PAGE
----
I am so not ready for it, but it looks like autumn is coming anyway. We were out on the highway yesterday afternoon in the 100 degree heat and I noticed that some of the trees are starting to change color already.
Already? It doesn't seem possible. I still have seeds to plant and tomatoes to pick and store. What about the pepper plants?
There are LOADS of green tomatoes out there just biding their time getting ready to turn a lovely shade of red and grace my salad plate under a little vinegar and oil dressing.
I finally, finally have luffa gourds growing on the crazy-long vines on the back fence. They need another month of warmth to really get big and mature. Just how big do these things get anyway? The luffa on the right in the picture is about 10 inches long. According to this article on davesgarden.com, the fruits average about 24 inches long depending on the variety. Also, fun luffa fact, the gourds are actually edible until they get to about 6 inches long. I don't think I'll be eating any though. As I was working with the vines this summer, I noticed that luffas have a distinctive odor. It's not terribly pleasant. At least not to me.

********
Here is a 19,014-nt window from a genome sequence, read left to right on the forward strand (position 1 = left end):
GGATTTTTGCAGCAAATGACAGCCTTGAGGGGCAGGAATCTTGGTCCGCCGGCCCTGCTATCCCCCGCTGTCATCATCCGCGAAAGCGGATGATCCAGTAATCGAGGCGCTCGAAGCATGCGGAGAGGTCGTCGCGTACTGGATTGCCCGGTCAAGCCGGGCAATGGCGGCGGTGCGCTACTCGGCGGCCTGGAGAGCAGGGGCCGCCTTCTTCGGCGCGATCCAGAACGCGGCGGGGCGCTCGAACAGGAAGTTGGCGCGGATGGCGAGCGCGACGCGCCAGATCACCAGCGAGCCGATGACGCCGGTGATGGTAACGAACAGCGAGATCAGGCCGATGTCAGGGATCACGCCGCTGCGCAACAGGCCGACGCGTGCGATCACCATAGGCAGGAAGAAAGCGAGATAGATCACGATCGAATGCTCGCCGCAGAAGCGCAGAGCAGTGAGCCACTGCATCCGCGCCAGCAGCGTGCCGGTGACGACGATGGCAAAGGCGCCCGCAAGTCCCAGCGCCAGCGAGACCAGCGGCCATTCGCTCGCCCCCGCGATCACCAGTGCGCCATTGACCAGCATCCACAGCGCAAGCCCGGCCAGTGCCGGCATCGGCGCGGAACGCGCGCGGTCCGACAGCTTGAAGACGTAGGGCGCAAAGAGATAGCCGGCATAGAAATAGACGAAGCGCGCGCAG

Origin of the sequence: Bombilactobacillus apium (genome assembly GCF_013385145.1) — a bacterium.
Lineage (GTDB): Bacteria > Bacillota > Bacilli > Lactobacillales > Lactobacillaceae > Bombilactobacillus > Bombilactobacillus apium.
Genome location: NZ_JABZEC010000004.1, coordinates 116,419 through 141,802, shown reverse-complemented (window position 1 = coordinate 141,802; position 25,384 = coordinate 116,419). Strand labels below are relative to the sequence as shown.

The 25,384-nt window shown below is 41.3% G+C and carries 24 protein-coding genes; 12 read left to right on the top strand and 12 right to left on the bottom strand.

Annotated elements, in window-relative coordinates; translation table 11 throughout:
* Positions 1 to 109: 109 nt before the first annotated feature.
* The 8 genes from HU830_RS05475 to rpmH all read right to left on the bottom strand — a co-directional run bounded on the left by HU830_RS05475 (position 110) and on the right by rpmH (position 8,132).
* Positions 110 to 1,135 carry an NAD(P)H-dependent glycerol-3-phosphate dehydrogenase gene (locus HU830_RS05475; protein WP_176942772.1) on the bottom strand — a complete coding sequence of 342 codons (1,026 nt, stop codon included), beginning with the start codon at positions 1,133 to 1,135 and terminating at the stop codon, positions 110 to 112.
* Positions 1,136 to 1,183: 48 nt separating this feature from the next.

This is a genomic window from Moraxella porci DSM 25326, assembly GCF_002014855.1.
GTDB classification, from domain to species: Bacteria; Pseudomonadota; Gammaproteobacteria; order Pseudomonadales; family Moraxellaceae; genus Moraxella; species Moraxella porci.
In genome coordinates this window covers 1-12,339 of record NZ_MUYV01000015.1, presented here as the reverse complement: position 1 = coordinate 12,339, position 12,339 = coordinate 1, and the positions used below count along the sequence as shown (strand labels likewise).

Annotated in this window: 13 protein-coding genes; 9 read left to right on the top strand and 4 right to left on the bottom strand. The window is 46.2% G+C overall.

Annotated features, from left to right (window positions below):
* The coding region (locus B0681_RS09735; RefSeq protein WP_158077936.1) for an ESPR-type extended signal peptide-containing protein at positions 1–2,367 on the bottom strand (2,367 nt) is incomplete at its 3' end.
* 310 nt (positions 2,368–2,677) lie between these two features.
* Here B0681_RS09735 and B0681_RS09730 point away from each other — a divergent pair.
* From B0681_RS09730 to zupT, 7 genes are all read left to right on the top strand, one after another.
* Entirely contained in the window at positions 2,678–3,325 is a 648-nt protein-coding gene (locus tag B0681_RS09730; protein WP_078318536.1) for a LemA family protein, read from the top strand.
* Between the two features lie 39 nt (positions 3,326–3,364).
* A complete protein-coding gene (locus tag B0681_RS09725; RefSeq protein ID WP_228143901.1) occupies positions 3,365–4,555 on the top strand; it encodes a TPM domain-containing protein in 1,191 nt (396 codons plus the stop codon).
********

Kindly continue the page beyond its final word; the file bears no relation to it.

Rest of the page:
Wow. Twenty-four inches? I guess mine still have a ways to go. But never mind. I still have things to keep me occupied as we transition to fall.
We've gotten a pretty good harvest of peppers so far. There are lots of really small fruits on the plants and, with the weather as it is, I'm looking forward to another harvest in a couple weeks. I chopped up a couple dozen and packaged them individually for the freezer.
The jalapenos have been particularly fruitful this year. I put up two peanut butter jars of 'pickled' jalapeno slices for those wintertime nacho cravings. I hope they keep well in the fridge.
In other news, the fall flower garden has begun its annual show. The stonecrop has just started to flower and already the mason bees have found and swarmed all over the tiny, star-shaped blossoms. The asters will be next, but they are a bit more shy than the stonecrop and they won't come out for a little while yet.
But, one of the surest signs that fall is on the way is the annual Monarch butterfly migration. Last weekend, I spent a little time on my porch watching for and counting the Monarchs as they fluttered by heading south for the winter. In an hour or so, I saw 17 butterflies. Practically a stampede!
So, yeah. Fall is coming. But until the autumnal equinox on Saturday, September 22, I maintain that it is in fact still summer. I'll get the iced tea. Meet you on the porch.